"As for 'shalts,' he wanted us to strive for excellence. He wanted programs that could uncover new widely replicable solutions to fundamental societal problems. He wanted an emphasis on entrepreneurship and youth education but recognized that needs would change over time, and he left it in the hands of future boards to set program priorities.
"Mr. Kauffman had strong views on the kind of people he wanted inside the Foundation. He instructed his boards to judge new hires on three criteria: Are they intelligent? Are they of good character? And are they caring? I had never heard a donor speak of or read a donor statement that dealt with that very fundamental issue."
Overall, says Mrs. Nicolau:
"His basic funding interests and the basic shalts and shalt nots never changed. He was very clear and consistent about them, to the end of his life. What changed were his views of implementation. How to do what he wanted to have done was the area in which his own thinking progressed, and it was the area he left open to us for making further progress in the future."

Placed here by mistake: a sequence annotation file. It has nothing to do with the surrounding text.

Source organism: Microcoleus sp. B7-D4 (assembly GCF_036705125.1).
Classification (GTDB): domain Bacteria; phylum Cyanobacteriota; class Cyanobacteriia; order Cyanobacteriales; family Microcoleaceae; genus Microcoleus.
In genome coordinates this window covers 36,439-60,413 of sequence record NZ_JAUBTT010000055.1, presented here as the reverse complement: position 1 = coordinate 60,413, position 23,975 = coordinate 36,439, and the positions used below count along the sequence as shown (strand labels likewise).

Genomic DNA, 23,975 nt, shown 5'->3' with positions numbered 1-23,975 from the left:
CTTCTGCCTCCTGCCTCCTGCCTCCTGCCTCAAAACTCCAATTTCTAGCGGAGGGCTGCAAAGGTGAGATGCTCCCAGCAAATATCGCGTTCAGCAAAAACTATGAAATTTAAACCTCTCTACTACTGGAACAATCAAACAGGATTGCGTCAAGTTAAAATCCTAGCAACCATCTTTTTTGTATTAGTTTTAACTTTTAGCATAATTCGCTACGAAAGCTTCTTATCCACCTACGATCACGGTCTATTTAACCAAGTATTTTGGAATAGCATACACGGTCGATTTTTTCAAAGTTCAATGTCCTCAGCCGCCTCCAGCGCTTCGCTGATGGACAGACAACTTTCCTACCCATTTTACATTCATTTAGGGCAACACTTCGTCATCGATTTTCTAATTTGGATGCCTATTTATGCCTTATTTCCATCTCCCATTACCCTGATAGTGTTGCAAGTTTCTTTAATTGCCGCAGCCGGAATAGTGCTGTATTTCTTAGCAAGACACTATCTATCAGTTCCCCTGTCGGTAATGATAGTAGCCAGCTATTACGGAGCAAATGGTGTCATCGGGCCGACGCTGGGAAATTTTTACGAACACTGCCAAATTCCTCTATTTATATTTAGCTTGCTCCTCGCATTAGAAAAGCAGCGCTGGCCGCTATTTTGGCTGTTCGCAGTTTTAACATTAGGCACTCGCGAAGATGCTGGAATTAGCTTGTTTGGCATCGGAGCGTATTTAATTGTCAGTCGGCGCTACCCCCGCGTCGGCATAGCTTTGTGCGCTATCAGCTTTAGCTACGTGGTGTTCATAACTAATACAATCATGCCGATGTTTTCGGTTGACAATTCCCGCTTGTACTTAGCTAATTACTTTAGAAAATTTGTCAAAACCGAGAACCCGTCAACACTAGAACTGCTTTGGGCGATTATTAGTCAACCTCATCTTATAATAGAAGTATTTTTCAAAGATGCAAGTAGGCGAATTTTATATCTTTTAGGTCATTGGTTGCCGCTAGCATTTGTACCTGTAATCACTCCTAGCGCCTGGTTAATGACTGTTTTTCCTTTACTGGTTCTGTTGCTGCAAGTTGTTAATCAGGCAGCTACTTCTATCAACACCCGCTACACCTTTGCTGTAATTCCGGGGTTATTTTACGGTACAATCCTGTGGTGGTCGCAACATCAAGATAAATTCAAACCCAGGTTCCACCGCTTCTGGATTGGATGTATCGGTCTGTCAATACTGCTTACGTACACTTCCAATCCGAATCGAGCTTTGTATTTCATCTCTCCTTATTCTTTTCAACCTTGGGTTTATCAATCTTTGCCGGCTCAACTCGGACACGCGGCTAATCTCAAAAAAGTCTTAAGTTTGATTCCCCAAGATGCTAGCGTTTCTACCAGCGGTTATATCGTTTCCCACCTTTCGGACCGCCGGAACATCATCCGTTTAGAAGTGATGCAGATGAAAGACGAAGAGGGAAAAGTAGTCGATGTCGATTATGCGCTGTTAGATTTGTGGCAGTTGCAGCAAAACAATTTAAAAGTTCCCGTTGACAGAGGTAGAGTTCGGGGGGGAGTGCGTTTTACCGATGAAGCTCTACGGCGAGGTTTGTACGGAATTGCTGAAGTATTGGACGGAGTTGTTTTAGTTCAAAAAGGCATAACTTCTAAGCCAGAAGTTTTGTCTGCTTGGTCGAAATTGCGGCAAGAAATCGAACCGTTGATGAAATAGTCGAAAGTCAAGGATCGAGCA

Thomas J. Rhone: Ewing Kauffman Connected With Ideas and People
THOMAS J. (TOM) RHONE, a trustee since 2003, was one of the Foundation's first program directors. In the 1980s, Mr. Kauffman hand-picked Mr. Rhone, a former high-school teacher and principal, to develop an idea that Mr. Kauffman himself had conceived: the dropout-prevention program Project Choice. Mr. Rhone recalls the project evolving much as a start-up company does, with constant give-and-take: